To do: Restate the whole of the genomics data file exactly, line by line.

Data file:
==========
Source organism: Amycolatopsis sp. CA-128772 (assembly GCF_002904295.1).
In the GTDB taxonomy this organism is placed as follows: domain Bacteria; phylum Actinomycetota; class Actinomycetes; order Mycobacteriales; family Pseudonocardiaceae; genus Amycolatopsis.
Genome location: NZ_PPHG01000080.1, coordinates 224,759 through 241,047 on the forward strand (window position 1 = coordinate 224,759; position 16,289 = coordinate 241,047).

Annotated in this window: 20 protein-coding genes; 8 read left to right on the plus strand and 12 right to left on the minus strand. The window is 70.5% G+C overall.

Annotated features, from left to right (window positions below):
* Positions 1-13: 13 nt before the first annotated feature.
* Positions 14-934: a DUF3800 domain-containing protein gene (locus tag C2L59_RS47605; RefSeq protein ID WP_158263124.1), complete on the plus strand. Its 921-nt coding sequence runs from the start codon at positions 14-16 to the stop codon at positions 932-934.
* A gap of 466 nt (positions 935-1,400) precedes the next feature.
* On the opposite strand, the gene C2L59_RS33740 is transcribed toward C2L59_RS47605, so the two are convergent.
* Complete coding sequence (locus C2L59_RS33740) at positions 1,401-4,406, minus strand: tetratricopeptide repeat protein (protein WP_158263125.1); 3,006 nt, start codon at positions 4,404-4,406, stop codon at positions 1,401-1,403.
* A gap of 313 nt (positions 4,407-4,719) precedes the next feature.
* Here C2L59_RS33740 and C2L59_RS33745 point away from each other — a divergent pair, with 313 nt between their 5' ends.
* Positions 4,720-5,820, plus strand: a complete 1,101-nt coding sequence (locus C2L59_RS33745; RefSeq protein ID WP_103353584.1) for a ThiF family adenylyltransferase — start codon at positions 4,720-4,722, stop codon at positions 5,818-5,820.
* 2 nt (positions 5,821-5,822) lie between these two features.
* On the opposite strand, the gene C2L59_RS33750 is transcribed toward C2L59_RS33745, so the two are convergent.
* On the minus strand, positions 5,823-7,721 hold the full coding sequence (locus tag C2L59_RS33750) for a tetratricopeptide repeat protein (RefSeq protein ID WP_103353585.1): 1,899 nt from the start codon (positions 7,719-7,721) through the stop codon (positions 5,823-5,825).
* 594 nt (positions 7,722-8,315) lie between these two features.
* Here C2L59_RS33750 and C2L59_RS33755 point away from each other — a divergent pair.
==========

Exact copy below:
Source organism: Amycolatopsis sp. CA-128772 (assembly GCF_002904295.1).
In the GTDB taxonomy this organism is placed as follows: domain Bacteria; phylum Actinomycetota; class Actinomycetes; order Mycobacteriales; family Pseudonocardiaceae; genus Amycolatopsis.
Genome location: NZ_PPHG01000080.1, coordinates 224,759 through 241,047 on the forward strand (window position 1 = coordinate 224,759; position 16,289 = coordinate 241,047).

Annotated in this window: 20 protein-coding genes; 8 read left to right on the plus strand and 12 right to left on the minus strand. The window is 70.5% G+C overall.

Annotated features, from left to right (window positions below):
* Positions 1-13: 13 nt before the first annotated feature.
* Positions 14-934: a DUF3800 domain-containing protein gene (locus tag C2L59_RS47605; RefSeq protein ID WP_158263124.1), complete on the plus strand. Its 921-nt coding sequence runs from the start codon at positions 14-16 to the stop codon at positions 932-934.
* A gap of 466 nt (positions 935-1,400) precedes the next feature.
* On the opposite strand, the gene C2L59_RS33740 is transcribed toward C2L59_RS47605, so the two are convergent.
* Complete coding sequence (locus C2L59_RS33740) at positions 1,401-4,406, minus strand: tetratricopeptide repeat protein (protein WP_158263125.1); 3,006 nt, start codon at positions 4,404-4,406, stop codon at positions 1,401-1,403.
* A gap of 313 nt (positions 4,407-4,719) precedes the next feature.
* Here C2L59_RS33740 and C2L59_RS33745 point away from each other — a divergent pair, with 313 nt between their 5' ends.
* Positions 4,720-5,820, plus strand: a complete 1,101-nt coding sequence (locus C2L59_RS33745; RefSeq protein ID WP_103353584.1) for a ThiF family adenylyltransferase — start codon at positions 4,720-4,722, stop codon at positions 5,818-5,820.
* 2 nt (positions 5,821-5,822) lie between these two features.
* On the opposite strand, the gene C2L59_RS33750 is transcribed toward C2L59_RS33745, so the two are convergent.
* On the minus strand, positions 5,823-7,721 hold the full coding sequence (locus tag C2L59_RS33750) for a tetratricopeptide repeat protein (RefSeq protein ID WP_103353585.1): 1,899 nt from the start codon (positions 7,719-7,721) through the stop codon (positions 5,823-5,825).
* 594 nt (positions 7,722-8,315) lie between these two features.
* Here C2L59_RS33750 and C2L59_RS33755 point away from each other — a divergent pair.